|  September 18, 2012

Some thoughts on cover letters

I love hearing from The Prepary readers out there about what they’d like to hear about and thanks so much for bringing up the topic of cover letters.  You may have noticed in my 30+ posts so far, there hasn’t been a mention of cover letters. While it was definitely not on purpose, I think they haven’t appeared as a topic because they’ve never been top of mind for me.  Are they necessary?  Sometimes, it depends.  Are they the most important part of your application?  Probably not.  Here are a few high level thoughts on cover letters.  This is my opinion only (so don’t take it as overarching advice – every company is different) but hopefully it will help you understand how some recruiters out there may think about them.

  1. The body of an email is “the new cover letter”
    • Back in the day when the main way to submit an application was by mail or fax (vs. digitally) it makes total sense that you would want to provide some context around your candidacy and interest other than what was on your resume.  I think the true purpose of the cover letter is to do just that.  The goal should be to prove that you (and your experience) are a good fit for the company and that you’ve done your diligence and know why that is.  If you are emailing a recruiter, you are better off putting those thoughts in the body of the email and attaching your resume only.  Those thoughts are much more likely to be read that way.
  2. When applying online, might as well include one
    • If you are applying through a system and don’t have a point of contact, do include a cover letter.  I have to say, most resumes in a system get screened through in about 20-30 seconds and the cover letter won’t  get read (it’s all about efficiency).  However, I’ve definitely been on the fence before about a resume and do go to the cover letter next to further investigate.
  3. No cover letter is better than a generic cover letter
    • If your cover letter doesn’t thoughtfully articulate why you are a good candidate for that company specifically, it doesn’t really make an impact at all.  When I read a cover letter that can be copied and pasted 100 times, it just screams “lazy” to me.  You don’t want any part of your application to “scream lazy” (obviously).  We’ll write more on this point in the future and talk about how to create a great, customized, letter.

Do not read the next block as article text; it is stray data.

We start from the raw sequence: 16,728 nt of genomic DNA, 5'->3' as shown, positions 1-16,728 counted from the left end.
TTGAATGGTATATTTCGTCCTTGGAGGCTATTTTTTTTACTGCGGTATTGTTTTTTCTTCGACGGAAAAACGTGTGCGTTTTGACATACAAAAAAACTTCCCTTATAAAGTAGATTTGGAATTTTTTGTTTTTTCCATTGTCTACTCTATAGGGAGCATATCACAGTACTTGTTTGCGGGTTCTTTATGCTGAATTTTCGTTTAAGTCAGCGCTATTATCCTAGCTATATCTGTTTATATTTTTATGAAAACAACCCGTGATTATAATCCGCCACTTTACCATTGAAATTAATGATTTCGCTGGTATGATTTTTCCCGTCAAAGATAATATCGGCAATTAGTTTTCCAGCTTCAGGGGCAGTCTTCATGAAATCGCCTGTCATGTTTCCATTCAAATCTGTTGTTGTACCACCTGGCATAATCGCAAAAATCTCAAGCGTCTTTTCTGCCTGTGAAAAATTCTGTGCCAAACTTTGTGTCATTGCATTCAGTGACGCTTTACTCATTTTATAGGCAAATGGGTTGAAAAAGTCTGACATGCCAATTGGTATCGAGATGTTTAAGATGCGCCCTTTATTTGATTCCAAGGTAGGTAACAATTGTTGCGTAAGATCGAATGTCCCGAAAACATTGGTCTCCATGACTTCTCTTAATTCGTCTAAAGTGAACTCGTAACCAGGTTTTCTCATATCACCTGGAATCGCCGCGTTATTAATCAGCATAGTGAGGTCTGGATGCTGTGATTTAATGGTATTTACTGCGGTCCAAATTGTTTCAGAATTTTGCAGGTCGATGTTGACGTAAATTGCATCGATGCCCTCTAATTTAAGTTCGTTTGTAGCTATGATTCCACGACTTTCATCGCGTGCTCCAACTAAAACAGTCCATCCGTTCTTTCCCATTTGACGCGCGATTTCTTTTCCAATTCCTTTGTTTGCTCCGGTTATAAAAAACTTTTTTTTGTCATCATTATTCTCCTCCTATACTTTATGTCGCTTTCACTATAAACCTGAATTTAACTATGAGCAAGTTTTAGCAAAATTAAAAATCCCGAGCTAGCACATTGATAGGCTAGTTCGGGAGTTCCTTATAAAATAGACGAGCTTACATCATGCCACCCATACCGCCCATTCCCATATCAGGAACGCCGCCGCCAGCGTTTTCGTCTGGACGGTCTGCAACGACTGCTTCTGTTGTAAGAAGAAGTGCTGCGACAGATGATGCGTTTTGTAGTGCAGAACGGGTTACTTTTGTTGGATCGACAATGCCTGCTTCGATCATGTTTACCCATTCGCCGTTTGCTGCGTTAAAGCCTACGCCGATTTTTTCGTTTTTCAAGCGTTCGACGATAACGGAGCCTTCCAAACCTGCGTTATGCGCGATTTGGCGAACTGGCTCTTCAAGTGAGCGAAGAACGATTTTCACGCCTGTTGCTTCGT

4. Companies will generally ask for one they want one
    • If a company asks specifically for a cover letter as part of their application instructions, definitely take some time to write one.  If there is no specific point in the application process where it asks for one, it is probably ok to skip it.  Other non-resume materials are becoming a lot more common (i.e. a portfolio, work sample, even a video introduction in some cases!)
  5. Keep em short, keep em customized
    • Adding to point 3, customization is key, but be brief.  Recruiters tend to be absolutely inundated with applications and don’t want to spend time reading a lengthy letter.  Intro yourself, explain why you are applying, why you are qualified (and why you’re a great person overall) and explain why your background is a good fit for the company/role.  That’s pretty much it.
  6. Proofread!
    • The worst offense I tend to see on cover letters is accidentally not replacing the company name.  This used to happen all the time when I worked at JPMorgan (JPMorgan and Morgan Stanley tend to confuse people, I get it).  If you have the wrong company name in your cover letter because you didn’t proofread, it’s pretty much over.  Some people who read cover letters are sticklers about less drastic errors.  Read it over at least 3 times and send it to someone else to proofread as well.
We’ll have another post coming up about creating a solid cover letter.  While in some senses I believe new technology and trends will replace the need for cover letters, they won’t disappear right away and may be an important part of your application.  Have specific questions about cover letters?  Let me know and I’ll address it in an upcoming post!
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